Hatchery-Wild Salmon Interactions

Note: For more information on our current research, please refer to the ADF&G website.


In Prince William Sound, wild and hatchery-bred pink and chum salmon are important commercial fisheries. Pink salmon is the largest of any commercial fishery and is serviced primarily by the purse seine fishery.

Commercial, recreational and subsistence harvests of salmon profoundly affect the economic and cultural fabric of Prince William Sound communities. Coho, sockeye, Chinook, pink, and chum salmon support valuable fisheries in the region. The economic impact of these fisheries is critical to many small coastal communities here, and around the globe. Yet, the interactions between wild and hatchery fish are little understood.

Our research focuses primarily on two species of Pacific salmon found in Alaska, both of which evolved from their ancient rainbow trout ancestors. They start their lives as freshwater fish, then change and develop the ability to live and grow in the ocean where they mature. As native fish evolve and interact with hatchery fish, there are inevitable impacts. We seek to understand those impacts in order to help maintain the unique identity and health of every species.

Today, the Prince William Sound Science Center is in its second year of  a major contract from the Alaska Department of Fish and Game (ADFG) for a 4-year study entitled “Interactions of Wild and Hatchery Pink and Chum Salmon in Prince William Sound and Southeast Alaska.” The overarching questions that are being be addressed for the State of Alaska are:

(1) What is the extent and annual variability in straying of hatchery pink salmon in Prince William Sound (PWS) and chum salmon in PWS and Southeast Alaska (SEAK)?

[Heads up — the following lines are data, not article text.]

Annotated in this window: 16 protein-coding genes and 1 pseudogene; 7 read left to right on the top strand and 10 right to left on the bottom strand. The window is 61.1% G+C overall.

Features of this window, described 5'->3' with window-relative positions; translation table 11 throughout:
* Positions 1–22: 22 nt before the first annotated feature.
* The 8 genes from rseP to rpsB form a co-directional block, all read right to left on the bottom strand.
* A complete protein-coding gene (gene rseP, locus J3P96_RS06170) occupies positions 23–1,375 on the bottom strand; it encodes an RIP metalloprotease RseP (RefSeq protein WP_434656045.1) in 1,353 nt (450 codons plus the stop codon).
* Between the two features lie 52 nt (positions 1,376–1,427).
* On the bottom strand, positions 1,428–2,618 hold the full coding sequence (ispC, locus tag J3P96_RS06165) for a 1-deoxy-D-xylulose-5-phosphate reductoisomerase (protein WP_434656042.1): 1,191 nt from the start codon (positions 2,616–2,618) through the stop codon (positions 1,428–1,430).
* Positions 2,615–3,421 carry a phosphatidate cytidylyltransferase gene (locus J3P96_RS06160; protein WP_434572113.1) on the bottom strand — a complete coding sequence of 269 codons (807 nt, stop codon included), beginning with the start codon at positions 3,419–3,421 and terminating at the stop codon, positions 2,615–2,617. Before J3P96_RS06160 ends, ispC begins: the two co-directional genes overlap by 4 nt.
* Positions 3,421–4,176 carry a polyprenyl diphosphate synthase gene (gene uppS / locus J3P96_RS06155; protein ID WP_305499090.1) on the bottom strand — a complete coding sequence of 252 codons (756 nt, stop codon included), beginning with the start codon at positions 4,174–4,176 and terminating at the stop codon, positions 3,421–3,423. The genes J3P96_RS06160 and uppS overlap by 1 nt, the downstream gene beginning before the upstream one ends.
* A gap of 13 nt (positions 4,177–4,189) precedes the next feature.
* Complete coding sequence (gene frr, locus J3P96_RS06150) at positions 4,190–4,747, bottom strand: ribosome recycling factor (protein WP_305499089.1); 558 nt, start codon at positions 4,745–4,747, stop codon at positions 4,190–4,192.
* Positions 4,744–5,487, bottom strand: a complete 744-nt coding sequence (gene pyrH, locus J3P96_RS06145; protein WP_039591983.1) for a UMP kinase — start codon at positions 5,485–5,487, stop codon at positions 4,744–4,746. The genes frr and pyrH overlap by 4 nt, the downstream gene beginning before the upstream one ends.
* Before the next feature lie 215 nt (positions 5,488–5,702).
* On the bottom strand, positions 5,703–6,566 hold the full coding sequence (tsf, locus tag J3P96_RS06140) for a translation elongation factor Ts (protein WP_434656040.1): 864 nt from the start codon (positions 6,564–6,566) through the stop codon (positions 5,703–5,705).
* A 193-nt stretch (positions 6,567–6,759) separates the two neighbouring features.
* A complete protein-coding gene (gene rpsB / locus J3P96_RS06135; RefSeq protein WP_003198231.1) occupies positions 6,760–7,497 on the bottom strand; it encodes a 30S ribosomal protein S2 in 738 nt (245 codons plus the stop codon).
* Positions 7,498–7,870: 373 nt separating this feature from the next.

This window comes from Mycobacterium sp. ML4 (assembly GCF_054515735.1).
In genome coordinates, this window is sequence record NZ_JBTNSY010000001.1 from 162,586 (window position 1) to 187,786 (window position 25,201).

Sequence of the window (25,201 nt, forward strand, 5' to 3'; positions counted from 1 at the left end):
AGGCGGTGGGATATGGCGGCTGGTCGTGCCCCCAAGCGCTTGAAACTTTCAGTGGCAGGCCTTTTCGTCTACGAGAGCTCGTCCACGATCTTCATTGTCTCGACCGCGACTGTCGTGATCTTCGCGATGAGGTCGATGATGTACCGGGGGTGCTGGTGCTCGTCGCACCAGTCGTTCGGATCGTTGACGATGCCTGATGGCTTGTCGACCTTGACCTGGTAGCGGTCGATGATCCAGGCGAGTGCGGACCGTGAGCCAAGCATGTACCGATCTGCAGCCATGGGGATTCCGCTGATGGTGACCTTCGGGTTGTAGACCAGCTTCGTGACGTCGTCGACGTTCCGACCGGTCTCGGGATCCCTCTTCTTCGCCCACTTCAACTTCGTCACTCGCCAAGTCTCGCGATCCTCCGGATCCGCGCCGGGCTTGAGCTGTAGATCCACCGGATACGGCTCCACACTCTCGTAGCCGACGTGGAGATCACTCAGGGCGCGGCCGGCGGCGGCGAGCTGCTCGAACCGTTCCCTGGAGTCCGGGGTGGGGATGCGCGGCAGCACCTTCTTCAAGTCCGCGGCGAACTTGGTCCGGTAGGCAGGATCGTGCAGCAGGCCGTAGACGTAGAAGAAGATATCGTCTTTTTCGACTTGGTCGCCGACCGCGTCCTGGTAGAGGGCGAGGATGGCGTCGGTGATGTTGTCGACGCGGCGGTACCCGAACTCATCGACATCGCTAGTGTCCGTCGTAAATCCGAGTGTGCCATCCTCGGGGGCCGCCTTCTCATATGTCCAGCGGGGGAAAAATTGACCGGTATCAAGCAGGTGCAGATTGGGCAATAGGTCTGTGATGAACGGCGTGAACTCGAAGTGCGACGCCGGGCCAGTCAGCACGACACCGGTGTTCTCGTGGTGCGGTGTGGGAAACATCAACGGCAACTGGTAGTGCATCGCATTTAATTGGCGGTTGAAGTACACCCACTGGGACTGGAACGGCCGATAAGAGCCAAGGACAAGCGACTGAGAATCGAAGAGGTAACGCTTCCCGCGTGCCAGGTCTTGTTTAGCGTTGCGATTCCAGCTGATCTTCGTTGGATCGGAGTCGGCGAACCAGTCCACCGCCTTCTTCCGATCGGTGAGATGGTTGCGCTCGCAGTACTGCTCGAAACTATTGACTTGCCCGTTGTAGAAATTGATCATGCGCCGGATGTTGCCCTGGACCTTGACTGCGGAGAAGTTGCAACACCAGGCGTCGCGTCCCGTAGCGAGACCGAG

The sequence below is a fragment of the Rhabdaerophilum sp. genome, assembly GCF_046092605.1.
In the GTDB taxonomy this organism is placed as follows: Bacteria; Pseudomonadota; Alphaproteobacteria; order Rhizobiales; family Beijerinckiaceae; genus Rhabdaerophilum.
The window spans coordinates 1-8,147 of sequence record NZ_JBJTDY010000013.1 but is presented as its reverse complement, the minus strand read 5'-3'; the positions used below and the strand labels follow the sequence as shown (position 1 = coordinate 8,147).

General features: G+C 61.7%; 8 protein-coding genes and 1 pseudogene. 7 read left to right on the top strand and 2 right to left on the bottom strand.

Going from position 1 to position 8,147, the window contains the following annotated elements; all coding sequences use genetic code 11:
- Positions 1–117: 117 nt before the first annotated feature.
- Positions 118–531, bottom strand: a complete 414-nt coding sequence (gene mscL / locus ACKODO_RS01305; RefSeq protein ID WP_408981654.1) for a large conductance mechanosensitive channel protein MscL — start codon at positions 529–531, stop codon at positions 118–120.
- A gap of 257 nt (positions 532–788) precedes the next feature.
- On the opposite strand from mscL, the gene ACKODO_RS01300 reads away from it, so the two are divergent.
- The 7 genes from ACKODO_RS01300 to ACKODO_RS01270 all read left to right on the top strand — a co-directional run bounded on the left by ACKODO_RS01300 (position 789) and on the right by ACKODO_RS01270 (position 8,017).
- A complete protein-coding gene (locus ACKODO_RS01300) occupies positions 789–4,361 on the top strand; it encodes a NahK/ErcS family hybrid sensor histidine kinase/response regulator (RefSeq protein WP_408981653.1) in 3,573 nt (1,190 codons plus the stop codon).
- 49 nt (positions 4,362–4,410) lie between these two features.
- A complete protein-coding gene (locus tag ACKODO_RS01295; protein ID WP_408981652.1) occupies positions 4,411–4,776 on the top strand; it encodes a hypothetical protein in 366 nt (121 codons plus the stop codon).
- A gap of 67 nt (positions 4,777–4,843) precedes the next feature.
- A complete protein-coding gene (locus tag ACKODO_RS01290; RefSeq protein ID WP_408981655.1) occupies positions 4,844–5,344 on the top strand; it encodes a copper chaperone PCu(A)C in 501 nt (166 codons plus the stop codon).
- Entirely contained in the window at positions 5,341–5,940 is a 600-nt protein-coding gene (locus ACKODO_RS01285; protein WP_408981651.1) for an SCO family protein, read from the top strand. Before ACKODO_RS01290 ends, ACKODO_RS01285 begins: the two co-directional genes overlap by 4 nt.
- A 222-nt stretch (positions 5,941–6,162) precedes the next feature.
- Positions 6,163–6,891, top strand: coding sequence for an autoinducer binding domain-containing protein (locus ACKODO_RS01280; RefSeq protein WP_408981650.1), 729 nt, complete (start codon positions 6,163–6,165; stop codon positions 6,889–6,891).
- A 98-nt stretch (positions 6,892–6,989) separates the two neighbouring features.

(2) What is the impact on fitness (productivity) of wild pink and chum salmon stocks due to straying of hatchery pink and chum salmon in PWS and SEAK, respectively?

The PWSSC is engaged primarily in collecting the large amounts of field data to support scientific analyses to answer these questions. The study was designed, and continues to be guided, by a Science Panel organized by ADFG consisting of state, federal, NGO, and academic experts on salmon biology and management, genetics, hatchery issues, and experimental statistics.

The contract study is organized into three projects: PWS stream sampling (Dr. Kristen Gorman, Project Leader); PWS ocean sampling (Dr. Michele Buckhorn, Project Leader); Southeast Alaska stream sampling (Tory O’Connell, Project Leader). The Southeast Alaska stream sampling project is being subcontracted to the Sitka Sound Science Center. Dr. Eric Knudsen is the overall project manager and science coordinator, working under contract to the PWSSC.

Some preliminary field work started in 2012 to test some field methods, but the larger effort is now underway and will continue through 2016. To achieve the scientific objectives, adult salmon are being sampled in about 65 streams three to 18 times (depending on stream significance) in each spawning season and nine standard offshore PWS fishing sites are being sampled with a gill net twice weekly from mid-May through early September. Bone and tissue samples will be collected from adult fish to identify their hatchery-wild origins and, in a subset of streams, their DNA signatures. The streams sampled for adult DNA will be re-sampled for their offspring alevin DNA in the spring to determine the relative reproductive success of the genetically identified hatchery and wild offspring.

Results from this study will help ADFG salmon managers make informed decisions about hatchery and wild salmon management.